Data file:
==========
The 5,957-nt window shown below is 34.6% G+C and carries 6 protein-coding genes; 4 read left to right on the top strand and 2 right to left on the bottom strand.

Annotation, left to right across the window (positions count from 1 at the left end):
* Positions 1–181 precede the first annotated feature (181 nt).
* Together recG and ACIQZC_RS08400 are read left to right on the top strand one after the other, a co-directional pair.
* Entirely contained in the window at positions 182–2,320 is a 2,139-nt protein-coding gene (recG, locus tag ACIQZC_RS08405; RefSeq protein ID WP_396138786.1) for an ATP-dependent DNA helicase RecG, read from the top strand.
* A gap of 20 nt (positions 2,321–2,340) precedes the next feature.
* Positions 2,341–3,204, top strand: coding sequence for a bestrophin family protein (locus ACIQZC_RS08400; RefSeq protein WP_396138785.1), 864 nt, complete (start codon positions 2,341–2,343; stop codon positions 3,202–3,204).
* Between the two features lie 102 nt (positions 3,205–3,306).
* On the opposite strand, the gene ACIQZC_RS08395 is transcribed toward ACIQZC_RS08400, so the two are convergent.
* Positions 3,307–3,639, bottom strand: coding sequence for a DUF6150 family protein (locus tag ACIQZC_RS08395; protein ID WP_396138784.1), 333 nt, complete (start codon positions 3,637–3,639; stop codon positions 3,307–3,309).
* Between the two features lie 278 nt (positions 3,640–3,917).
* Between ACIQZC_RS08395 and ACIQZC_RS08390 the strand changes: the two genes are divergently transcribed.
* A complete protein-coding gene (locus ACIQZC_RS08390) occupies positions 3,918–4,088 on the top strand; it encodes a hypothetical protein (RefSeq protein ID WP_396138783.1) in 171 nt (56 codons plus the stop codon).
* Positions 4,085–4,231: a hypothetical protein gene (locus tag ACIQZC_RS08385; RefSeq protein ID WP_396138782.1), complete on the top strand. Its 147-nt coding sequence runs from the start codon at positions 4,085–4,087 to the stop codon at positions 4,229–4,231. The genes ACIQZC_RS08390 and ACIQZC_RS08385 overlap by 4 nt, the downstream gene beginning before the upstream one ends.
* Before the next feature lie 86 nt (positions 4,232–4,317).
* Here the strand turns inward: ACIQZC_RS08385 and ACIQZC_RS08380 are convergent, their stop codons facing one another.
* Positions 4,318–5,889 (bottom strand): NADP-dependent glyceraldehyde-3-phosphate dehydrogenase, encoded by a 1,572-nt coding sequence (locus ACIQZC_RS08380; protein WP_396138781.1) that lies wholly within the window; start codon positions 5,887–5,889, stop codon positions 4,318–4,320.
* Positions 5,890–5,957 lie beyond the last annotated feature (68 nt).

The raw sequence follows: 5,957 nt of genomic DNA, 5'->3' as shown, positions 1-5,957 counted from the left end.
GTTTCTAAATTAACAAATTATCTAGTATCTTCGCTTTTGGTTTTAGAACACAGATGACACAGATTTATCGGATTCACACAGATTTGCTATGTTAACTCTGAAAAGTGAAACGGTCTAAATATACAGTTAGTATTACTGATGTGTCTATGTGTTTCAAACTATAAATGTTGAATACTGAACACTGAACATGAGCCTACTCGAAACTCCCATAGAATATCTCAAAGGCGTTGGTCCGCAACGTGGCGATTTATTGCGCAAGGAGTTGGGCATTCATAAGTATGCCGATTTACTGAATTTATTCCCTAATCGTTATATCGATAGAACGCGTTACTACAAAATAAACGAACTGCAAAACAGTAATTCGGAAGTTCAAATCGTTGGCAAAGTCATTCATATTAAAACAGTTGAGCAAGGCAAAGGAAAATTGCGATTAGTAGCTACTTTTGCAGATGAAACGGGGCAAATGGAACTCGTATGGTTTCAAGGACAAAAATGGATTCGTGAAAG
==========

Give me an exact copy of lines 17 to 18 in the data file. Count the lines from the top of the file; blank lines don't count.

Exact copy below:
* Positions 4,318–5,889 (bottom strand): NADP-dependent glyceraldehyde-3-phosphate dehydrogenase, encoded by a 1,572-nt coding sequence (locus ACIQZC_RS08380; protein WP_396138781.1) that lies wholly within the window; start codon positions 5,887–5,889, stop codon positions 4,318–4,320.
* Positions 5,890–5,957 lie beyond the last annotated feature (68 nt).